Epidermolytic Ichthyosis (Epidermolytic Hyperkeratosis or Bullous Congenital Ichthyosiform Erythroderma)

Updated: Nov 20, 2018
  • Author: Brittany G Craiglow, MD; Chief Editor: Dirk M Elston, MD  more...
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Overview

Background

Epidermolytic ichthyosis (EI), formerly known as epidermolytic hyperkeratosis (EHK) or bullous congenital ichthyosiform erythroderma (bullous CIE), is a form of congenital ichthyosis. It is inherited in an autosomal dominant fashion, with about 50% of cases representing spontaneous mutations. Epidermolytic ichthyosis presents at birth with erythroderma, blisters, and erosions and evolves over time into varying degrees of hyperkeratosis.

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Pathophysiology

Epidermolytic ichthyosis results from heterozygous mutations in the genes encoding keratin 1 (KRT1) and keratin 10 (KRT10). Mutations cause defects that compromise keratin alignment and assembly of intermediate filaments, leading to cellular collapse, blistering, and impaired barrier function. Compensatory hyperproliferation leads to hyperkeratosis.

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Etiology

Defects in genes for keratin 1 (KRT1) and 10 (KRT10) are the cause of epidermolytic ichthyosis. [1, 2, 3, 4, 5] Usually, these mutations are missense substitutions into the highly conserved alpha-helical rod and the nonhelical H1 domains of the keratin proteins. [6]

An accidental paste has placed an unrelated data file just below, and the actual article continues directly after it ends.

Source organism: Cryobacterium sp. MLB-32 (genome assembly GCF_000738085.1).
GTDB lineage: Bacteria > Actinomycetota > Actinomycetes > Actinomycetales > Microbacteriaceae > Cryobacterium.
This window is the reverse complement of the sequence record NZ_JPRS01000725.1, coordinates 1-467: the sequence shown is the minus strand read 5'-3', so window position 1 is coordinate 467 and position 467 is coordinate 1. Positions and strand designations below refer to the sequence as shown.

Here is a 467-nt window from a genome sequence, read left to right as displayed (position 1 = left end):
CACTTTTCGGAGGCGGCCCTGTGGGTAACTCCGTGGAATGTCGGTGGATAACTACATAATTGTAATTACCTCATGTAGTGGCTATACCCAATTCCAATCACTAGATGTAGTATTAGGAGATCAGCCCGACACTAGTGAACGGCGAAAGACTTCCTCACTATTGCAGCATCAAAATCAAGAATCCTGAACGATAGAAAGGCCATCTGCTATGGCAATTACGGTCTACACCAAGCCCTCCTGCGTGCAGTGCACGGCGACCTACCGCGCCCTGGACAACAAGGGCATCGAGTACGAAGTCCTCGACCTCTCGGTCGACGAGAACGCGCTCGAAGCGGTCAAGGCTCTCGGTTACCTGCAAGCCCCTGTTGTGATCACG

Palmoplantar keratoderma is usually associated with KRT1 mutations; however, in rare cases, palmoplantar keratoderma may be observed in patients with KRT10 mutations. [7] Novel mutations in both genes continue to be reported.

Patients with generalized epidermolytic ichthyosis may be born to parents with epidermolytic epidermal nevi (mosaic epidermolytic ichthyosis). [8, 9] Epidermal nevi with histologic changes of epidermolytic hyperkeratosis are caused by postzygotic mutations in keratin 1 or keratin 10. If the mutation also involves gonadal cells, which is thought to be more likely in patients with more extensive cutaneous involvement, affected individuals can have offspring with generalized epidermolytic ichthyosis.

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Epidemiology

Frequency

The incidence of epidermolytic hyperkeratosis is estimated to be 1 in 200,000-300,000.

Race

No racial predilection is apparent for epidermolytic ichthyosis.

Sex

No sex predilection is recognized for epidermolytic ichthyosis.

Age

Epidermolytic ichthyosis is a lifelong condition with an onset at birth or in the neonatal period.

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Prognosis

Epidermolytic ichthyosis is a lifelong condition. Some patients may experience amelioration of symptoms as they age. Risk for morbidity and mortality is highest in the neonatal period, where infants are at increased risk for complications such as sepsis and dehydration because of impaired barrier function. Later in life, affected patients may experience recurrent skin infections.

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Patient Education

Educate patients with epidermolytic ichthyosis about the potential of passing the genetic defect on to offspring.

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